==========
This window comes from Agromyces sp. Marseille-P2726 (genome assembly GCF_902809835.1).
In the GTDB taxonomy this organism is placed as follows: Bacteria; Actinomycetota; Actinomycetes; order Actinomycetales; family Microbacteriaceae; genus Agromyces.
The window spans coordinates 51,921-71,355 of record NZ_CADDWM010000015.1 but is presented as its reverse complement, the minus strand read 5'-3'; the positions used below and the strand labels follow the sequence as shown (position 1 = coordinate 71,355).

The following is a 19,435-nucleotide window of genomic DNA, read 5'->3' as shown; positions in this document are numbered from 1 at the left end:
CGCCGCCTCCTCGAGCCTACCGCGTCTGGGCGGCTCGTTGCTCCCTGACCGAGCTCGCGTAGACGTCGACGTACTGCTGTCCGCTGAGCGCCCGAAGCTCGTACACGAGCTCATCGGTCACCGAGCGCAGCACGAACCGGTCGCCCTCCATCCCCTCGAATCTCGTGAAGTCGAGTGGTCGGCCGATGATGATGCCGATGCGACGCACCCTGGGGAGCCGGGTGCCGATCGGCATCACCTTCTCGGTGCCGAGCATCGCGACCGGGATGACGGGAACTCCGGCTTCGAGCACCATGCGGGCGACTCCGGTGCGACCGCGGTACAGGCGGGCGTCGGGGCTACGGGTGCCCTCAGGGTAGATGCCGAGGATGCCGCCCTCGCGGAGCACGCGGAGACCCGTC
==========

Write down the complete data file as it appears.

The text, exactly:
This window comes from Agromyces sp. Marseille-P2726 (genome assembly GCF_902809835.1).
In the GTDB taxonomy this organism is placed as follows: Bacteria; Actinomycetota; Actinomycetes; order Actinomycetales; family Microbacteriaceae; genus Agromyces.
The window spans coordinates 51,921-71,355 of record NZ_CADDWM010000015.1 but is presented as its reverse complement, the minus strand read 5'-3'; the positions used below and the strand labels follow the sequence as shown (position 1 = coordinate 71,355).

The following is a 19,435-nucleotide window of genomic DNA, read 5'->3' as shown; positions in this document are numbered from 1 at the left end:
CGCCGCCTCCTCGAGCCTACCGCGTCTGGGCGGCTCGTTGCTCCCTGACCGAGCTCGCGTAGACGTCGACGTACTGCTGTCCGCTGAGCGCCCGAAGCTCGTACACGAGCTCATCGGTCACCGAGCGCAGCACGAACCGGTCGCCCTCCATCCCCTCGAATCTCGTGAAGTCGAGTGGTCGGCCGATGATGATGCCGATGCGACGCACCCTGGGGAGCCGGGTGCCGATCGGCATCACCTTCTCGGTGCCGAGCATCGCGACCGGGATGACGGGAACTCCGGCTTCGAGCACCATGCGGGCGACTCCGGTGCGACCGCGGTACAGGCGGGCGTCGGGGCTACGGGTGCCCTCAGGGTAGATGCCGAGGATGCCGCCCTCGCGGAGCACGCGGAGACCCGTC